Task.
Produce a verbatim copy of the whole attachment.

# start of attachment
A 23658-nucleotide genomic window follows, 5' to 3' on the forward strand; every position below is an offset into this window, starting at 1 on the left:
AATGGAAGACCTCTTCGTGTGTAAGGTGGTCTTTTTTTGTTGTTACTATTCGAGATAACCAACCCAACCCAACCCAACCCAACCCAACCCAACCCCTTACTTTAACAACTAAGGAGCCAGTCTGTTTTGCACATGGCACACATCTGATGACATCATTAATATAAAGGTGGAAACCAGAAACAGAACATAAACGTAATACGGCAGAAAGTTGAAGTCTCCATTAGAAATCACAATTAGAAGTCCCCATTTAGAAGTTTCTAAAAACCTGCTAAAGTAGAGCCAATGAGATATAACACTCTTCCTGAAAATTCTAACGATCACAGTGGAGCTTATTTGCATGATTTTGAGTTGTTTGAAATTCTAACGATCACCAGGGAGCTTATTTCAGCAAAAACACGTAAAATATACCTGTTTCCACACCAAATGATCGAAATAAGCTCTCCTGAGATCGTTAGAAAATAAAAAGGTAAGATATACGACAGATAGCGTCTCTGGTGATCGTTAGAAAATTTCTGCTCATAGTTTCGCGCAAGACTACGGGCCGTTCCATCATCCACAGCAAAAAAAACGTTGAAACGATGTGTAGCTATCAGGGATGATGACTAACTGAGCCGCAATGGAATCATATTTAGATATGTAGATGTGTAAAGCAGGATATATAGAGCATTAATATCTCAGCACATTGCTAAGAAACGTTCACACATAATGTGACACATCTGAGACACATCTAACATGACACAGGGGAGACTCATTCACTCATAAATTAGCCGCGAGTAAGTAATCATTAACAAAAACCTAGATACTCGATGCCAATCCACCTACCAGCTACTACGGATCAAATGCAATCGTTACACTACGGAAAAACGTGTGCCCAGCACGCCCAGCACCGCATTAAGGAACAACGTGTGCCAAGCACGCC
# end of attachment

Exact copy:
A 23658-nucleotide genomic window follows, 5' to 3' on the forward strand; every position below is an offset into this window, starting at 1 on the left:
AATGGAAGACCTCTTCGTGTGTAAGGTGGTCTTTTTTTGTTGTTACTATTCGAGATAACCAACCCAACCCAACCCAACCCAACCCAACCCAACCCCTTACTTTAACAACTAAGGAGCCAGTCTGTTTTGCACATGGCACACATCTGATGACATCATTAATATAAAGGTGGAAACCAGAAACAGAACATAAACGTAATACGGCAGAAAGTTGAAGTCTCCATTAGAAATCACAATTAGAAGTCCCCATTTAGAAGTTTCTAAAAACCTGCTAAAGTAGAGCCAATGAGATATAACACTCTTCCTGAAAATTCTAACGATCACAGTGGAGCTTATTTGCATGATTTTGAGTTGTTTGAAATTCTAACGATCACCAGGGAGCTTATTTCAGCAAAAACACGTAAAATATACCTGTTTCCACACCAAATGATCGAAATAAGCTCTCCTGAGATCGTTAGAAAATAAAAAGGTAAGATATACGACAGATAGCGTCTCTGGTGATCGTTAGAAAATTTCTGCTCATAGTTTCGCGCAAGACTACGGGCCGTTCCATCATCCACAGCAAAAAAAACGTTGAAACGATGTGTAGCTATCAGGGATGATGACTAACTGAGCCGCAATGGAATCATATTTAGATATGTAGATGTGTAAAGCAGGATATATAGAGCATTAATATCTCAGCACATTGCTAAGAAACGTTCACACATAATGTGACACATCTGAGACACATCTAACATGACACAGGGGAGACTCATTCACTCATAAATTAGCCGCGAGTAAGTAATCATTAACAAAAACCTAGATACTCGATGCCAATCCACCTACCAGCTACTACGGATCAAATGCAATCGTTACACTACGGAAAAACGTGTGCCCAGCACGCCCAGCACCGCATTAAGGAACAACGTGTGCCAAGCACGCC